Daughter of the Revolution: The Major Nonfiction Works of Pauline E. Hopkins

By Pauline E. Hopkins; Ira Dworkin | Go to book overview

PART VIII
Black Classics Series (1905)

In 1905, Hopkins self-published her pamphlet A Primer of Facts Pertaining to the Early
Greatness of the African Race and the Possibility of Restoration by its Descendants
with an imprint from Cambridge: P. E. Hopkins & Co., Publishers. The cover is headed

“Black Classics Series……….Number One”; however, there is no evidence that any
additional titles appeared in this series. As the title page acknowledges, it was “Com-
piled and Arranged […] by Pauline E. Hopkins,” who relied on Martin Delany's Principia
of Ethnology1 Despite her debt to Delany, the volume's only mention of him appears in a
list of famous black men and women that recognizes him as “Physician, Ethnologist,
Explorer.” The same list's most notable omission is Booker T. Washington, whom Hop-
kins no longer found worthy of mention in this context.

Even though she, like many of her contemporaries, was perceptibly grappling with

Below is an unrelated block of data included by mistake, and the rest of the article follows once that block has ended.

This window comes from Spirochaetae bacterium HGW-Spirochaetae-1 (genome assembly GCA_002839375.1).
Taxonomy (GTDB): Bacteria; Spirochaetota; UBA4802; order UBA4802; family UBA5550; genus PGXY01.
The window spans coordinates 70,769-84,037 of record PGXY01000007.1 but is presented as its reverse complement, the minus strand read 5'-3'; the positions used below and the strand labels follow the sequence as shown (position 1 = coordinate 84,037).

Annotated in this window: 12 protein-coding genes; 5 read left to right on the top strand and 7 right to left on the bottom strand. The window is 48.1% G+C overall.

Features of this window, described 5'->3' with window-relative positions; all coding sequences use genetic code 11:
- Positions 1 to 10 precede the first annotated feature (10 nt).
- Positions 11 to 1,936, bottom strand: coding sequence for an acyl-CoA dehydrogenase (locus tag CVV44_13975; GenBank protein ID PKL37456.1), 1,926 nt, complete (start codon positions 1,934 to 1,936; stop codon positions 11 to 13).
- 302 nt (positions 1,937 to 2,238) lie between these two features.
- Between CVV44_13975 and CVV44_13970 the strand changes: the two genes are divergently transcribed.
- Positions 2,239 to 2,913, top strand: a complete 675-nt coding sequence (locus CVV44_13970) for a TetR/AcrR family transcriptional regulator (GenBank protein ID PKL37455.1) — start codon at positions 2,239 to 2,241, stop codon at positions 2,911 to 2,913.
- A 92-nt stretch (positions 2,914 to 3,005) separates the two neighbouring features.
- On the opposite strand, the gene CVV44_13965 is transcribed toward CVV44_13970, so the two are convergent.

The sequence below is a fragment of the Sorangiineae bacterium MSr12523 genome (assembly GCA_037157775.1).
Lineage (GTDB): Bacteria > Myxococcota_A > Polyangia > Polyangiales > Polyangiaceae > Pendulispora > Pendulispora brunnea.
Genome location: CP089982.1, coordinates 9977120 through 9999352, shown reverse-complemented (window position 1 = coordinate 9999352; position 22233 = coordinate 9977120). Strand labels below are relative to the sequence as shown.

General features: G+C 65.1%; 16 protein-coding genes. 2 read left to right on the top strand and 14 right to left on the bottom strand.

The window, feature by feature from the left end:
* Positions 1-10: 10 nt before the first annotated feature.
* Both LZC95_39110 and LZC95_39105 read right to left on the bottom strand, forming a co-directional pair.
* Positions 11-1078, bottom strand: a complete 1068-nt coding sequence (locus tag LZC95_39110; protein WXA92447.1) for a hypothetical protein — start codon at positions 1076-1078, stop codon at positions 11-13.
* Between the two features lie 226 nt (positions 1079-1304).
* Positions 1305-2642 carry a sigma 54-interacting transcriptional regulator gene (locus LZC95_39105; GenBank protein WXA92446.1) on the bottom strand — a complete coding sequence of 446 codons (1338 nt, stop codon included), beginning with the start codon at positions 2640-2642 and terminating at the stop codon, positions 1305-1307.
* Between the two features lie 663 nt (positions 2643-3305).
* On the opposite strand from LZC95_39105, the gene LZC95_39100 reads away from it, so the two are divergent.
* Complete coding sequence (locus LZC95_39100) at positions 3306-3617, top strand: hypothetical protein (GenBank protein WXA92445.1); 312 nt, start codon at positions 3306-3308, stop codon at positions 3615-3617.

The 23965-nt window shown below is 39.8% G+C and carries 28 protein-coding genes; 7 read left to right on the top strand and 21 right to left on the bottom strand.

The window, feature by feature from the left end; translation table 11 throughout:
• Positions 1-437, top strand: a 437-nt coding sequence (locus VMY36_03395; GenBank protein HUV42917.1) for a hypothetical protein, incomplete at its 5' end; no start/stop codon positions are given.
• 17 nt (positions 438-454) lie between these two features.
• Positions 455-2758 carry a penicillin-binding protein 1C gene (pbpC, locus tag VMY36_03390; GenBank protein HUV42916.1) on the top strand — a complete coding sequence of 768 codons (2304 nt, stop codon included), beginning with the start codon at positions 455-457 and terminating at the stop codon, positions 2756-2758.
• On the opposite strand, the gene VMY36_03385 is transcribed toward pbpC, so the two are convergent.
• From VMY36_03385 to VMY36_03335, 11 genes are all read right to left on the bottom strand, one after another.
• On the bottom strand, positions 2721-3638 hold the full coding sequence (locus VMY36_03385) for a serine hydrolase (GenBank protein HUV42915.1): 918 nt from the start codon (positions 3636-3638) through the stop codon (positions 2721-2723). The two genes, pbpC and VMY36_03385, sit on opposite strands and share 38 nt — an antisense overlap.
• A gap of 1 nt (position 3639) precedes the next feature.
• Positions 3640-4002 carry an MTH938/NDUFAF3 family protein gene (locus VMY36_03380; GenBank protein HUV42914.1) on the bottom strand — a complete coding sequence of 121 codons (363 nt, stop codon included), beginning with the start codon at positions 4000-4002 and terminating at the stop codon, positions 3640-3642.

biological explanations of racial difference, her pamphlet is a clear expression of racial
pride. From the first issue of the Colored American Magazine, which described her com-
mitment to “uplifting the colored people of America, and through them, the world,” Hop-
kins articulated a vision of transatlantic racial unity that she further develops in A Primer
of Facts: “the obligation of the descendants of Africans in America” is to become “thor-
oughly familiar with meagre details of Ethiopian history, by fostering race pride and an
international friendship with the Blacks of Africa.”2A Primer of Facts continues the inter-
nationalism of Dark Races and represents Hopkins's ongoing global concerns.

1. The title page of James T. Haley, Afro-American Encyclopaedia; or, The Thoughts, Doings, and Sayings of
the Race, Embracing Lectures, Biographical Sketches, Sermons, Poems, Names of Universities, Colleges, Semi-
naries, Newspapers, Books, and a History of the Denominations, Giving the Numerical Strength of Each. In
Fact, It Teaches Every Subject of Interest to the Colored People, as Discussed by More Than One Hundred of
Their Wisest and Best Men and Women (Nashville, Tenn.: Haley and Florida, 1895), a work Hopkins knew,
provides a similar attribution, “Compiled and Arranged by James T. Haley.” As compiler and arranger,
Hopkins drew heavily on Martin Robison Delany, Principia of Ethnology: The Origin of Races and Color,
With an Archeological Compendium of Ethiopian and Egyptian Civilization, from Years of Careful Examina-
tion and Enquiry (1879; repr. as The Origin of Races and Color, Baltimore: Black Classic Press, 1991), for the
first six chapters.

2. “Editorial and Publishers'Announcements” (CAM, May 1900), 64.

-333-

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